It’s now autumn. I know this from the abundance of colour that stares me in the face as I ride. Red, yellow, gold, green, brown, it’s a visual feast heralding the onset of another winter. Recently, my mind has been absorbing things like a sponge. Maybe I’m opening up again having shut down for protection during my aborted ride in August.
Last week, on the way to the shops in Okehampton, I watched a stoat heaving a large chunk of dead badger back to its residence. I stopped pedalling and just stared as this relatively small creature manoeuvred and dragged what appeared to be a limb to its home. The determination on show was incredible, the lump of meat in question was double the size of the stoat.
This week, I was riding along minding my own business when a tiny frog hopped across the road in front of me. Again, I stopped and watched as this wee creature made its way to the other side. Why did the frog cross the road? I have no idea. But it made it safely and that was a bonus as in previous weeks it may well have been squidged by one of my three wheels, accidently of course. Owls hooted, deer stood and stared, buzzards cleverly dodged between tree branches, the world came alive. I rode on, waving and stopping to talk to all and sundry. It seems that I had come alive too.
Noticing things, mostly the surrounding nature, is an indicator of better health. When I stop feeling and close down, nothing gets through at all. I do not feel and I don’t have a sense of being in the real world. I sense that I’m an imposter in a film set. Nobody can see me as I move through it and I can neither touch or feel any of the things around me. It’s painful, I want to feel, I want the sense of being alive, but I don’t, I just make my way through the world like a zombie, undead.
So now, in this moment I feel I’ve been revitalised and renewed. Everything I see is a thing of wonder. Best of all, my legs work of their own volition, as if detached from the rest of me, and my mind doesn’t even consider them as it scans the near horizon for new wonders. They just describe circles and my magical, three-wheeled carnival, continues.
Meantime the miles are passing by and my destination is getting closer. There is always something to look at whether it’s scenic, some kind of animal, or people going about their business. In the last month or two, there have been a group of plasterers working on completely re-plastering an attractive farmhouse that lies on the road to Jacobstowe. Each time I pass they call out something along the lines of: ‘still taking it lying down I see.’ I wave and reply to the affirmative. Each time I’m there, the house gets a little more complete. Each time they all call out and wave. The new plaster is a work of art and the house stands proudly in its prime position at the roadside. Who knew such joy could be had by cycling past a house under repair?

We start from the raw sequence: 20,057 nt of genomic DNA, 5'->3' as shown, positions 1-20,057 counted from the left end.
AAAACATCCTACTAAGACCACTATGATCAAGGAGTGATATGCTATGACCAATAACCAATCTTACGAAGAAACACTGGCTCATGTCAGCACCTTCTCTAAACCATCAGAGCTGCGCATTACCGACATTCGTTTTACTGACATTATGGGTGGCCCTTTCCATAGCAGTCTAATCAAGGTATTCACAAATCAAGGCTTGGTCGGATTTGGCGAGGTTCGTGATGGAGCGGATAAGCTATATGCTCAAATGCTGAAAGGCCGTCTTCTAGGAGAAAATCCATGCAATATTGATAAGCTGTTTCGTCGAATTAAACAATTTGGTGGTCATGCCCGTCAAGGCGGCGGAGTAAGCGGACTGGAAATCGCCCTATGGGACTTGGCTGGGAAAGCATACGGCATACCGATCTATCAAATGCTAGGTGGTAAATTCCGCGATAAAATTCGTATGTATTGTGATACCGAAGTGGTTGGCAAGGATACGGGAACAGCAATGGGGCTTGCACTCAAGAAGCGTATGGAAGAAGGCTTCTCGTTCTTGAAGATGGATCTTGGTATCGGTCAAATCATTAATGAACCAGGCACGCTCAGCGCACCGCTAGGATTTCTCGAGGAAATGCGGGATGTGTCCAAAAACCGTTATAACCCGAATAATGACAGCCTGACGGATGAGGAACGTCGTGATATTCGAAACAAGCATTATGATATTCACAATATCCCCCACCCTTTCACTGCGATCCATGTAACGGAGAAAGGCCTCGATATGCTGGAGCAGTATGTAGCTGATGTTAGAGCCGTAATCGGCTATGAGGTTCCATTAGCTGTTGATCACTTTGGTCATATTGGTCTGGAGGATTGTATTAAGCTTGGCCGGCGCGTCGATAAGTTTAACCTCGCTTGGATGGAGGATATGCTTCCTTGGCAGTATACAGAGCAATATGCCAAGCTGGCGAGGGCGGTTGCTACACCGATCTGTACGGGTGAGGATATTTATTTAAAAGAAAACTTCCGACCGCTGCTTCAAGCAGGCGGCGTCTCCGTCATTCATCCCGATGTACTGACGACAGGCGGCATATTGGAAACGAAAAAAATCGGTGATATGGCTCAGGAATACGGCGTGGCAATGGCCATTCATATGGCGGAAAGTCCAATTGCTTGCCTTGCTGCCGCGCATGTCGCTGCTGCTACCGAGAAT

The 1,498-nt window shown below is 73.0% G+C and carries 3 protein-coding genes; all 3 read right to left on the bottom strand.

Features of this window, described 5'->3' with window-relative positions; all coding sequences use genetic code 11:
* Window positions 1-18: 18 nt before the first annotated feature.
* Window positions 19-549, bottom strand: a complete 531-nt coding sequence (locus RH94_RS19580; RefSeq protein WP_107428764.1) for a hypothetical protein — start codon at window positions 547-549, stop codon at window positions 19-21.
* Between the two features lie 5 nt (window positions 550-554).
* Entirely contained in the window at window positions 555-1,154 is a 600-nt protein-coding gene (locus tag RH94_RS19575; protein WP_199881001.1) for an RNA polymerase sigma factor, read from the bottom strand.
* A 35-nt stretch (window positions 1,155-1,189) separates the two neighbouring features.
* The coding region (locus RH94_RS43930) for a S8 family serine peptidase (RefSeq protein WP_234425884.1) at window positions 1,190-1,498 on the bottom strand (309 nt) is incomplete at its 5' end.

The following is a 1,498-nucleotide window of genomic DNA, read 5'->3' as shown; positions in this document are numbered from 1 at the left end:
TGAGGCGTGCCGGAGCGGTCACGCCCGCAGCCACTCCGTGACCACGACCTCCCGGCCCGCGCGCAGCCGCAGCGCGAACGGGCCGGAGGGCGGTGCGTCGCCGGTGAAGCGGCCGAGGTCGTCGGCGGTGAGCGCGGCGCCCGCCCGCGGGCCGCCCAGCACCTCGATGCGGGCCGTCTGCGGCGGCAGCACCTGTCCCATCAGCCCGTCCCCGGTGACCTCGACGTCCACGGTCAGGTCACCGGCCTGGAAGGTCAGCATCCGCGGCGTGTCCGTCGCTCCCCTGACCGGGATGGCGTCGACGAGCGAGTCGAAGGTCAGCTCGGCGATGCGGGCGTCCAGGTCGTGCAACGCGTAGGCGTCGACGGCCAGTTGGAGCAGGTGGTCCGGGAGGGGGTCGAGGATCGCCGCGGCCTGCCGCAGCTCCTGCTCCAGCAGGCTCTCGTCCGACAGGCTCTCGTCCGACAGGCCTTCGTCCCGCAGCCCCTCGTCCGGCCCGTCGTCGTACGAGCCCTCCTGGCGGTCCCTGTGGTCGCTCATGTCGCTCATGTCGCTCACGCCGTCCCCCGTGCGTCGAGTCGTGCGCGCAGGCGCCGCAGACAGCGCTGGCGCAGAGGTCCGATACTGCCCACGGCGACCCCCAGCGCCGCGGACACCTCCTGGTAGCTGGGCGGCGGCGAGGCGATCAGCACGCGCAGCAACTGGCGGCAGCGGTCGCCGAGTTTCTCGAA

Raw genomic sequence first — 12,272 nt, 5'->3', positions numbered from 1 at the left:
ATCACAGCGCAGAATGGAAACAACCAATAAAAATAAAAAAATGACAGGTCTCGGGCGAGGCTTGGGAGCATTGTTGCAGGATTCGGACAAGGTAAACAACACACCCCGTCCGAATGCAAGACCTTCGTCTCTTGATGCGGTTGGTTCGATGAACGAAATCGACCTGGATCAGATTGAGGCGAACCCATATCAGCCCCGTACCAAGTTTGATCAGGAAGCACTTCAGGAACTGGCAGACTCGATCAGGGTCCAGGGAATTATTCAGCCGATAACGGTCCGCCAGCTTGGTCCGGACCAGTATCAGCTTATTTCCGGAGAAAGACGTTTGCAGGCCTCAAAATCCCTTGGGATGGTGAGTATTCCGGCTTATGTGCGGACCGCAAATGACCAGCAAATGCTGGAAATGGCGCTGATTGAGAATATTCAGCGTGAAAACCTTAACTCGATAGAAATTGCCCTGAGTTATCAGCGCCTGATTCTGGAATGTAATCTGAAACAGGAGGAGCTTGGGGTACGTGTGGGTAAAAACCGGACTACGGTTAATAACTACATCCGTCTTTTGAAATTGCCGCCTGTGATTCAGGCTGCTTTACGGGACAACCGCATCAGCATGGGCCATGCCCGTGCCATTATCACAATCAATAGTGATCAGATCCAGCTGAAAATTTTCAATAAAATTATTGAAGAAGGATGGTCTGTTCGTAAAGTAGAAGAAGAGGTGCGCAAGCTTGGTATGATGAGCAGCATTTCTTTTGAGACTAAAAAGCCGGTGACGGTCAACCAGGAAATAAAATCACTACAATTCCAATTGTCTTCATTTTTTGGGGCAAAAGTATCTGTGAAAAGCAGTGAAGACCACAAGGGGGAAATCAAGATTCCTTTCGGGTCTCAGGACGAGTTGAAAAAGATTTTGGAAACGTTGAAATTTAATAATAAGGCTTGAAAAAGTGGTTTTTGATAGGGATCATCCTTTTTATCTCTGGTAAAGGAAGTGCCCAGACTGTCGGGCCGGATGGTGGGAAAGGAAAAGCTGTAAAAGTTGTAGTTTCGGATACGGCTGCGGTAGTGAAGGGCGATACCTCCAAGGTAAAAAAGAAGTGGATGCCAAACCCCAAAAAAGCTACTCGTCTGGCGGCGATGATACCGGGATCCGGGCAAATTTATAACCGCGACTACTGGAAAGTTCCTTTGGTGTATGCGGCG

The message coming from all of these observations and interactions tell me that the world is a good place to be and that I have a place in it, a positive one. How different this is from the desperation felt during my bike ride. The solitude I felt. The panic. The sense of being completely removed from, and not belonging to society in any way. Lost and alone. Outcast.
Sadly, these two positions are poles apart. So far in fact that when you are at one pole you cannot imagine the other. It’s similar to the curvature of the earth. You cannot see to the other side from wherever you are, but you know it exists. It becomes hard to remember that there is another side to life. Without feeling, we are nothing, and that is how you come to think of yourself.
Part of the reason I document my life through this blog is that it helps me to remember the good moments. It provides a way of expressing my fears and joys and leaves me a record to look back on, a record that helps me to see that however dark it is, it will change again at some juncture, normality restored. Of course, I also hope that it might give somebody else a moment of hope, a moment that helps them see that life is worth having and living. If you are not affected in this way, it is hard for you to understand how a bright light can suddenly be switched off. ‘I saw them two days ago and everything seemed fine.’ I’ve heard this often It’s often accompanied with pictures of somebody smiling just hours before they ended their life.
The pain of living continually in these extremes may well be the reason that people, seemingly suddenly, choose to opt out for good. Depression, borderline personality disorder, bi-polar disorder and extreme anxiety, are more difficult to manage than I could ever express in words. Social media doesn’t help. All those positive memes that tell us we only need to take control, be positive, push on regardless. It’s all in our hands. We make the difference if we just believe it. It all adds up to being complete and utter rubbish if you are mentally unwell. But it is so easy to feel you are failing and that is your fault and yours alone.
What would help us is to be recognised as being unwell, rather than vilified for it by the government and media. We need resources to be available when we need them, not six months down the line, or sparsely if you are like me and managing. We need to be able to live within our illness, without the expectations of the working world. Some days we can do things and others we can’t. Why is it so difficult to recognize? We are not lying, sponging off the state, being lazy or living an alternative lifestyle. We are ill with unimaginable pain and suffering going on in our heads and bodies. Disbelief isn’t helping us to talk openly, manage, or recover, and that needs to change, soon.
Until next time………………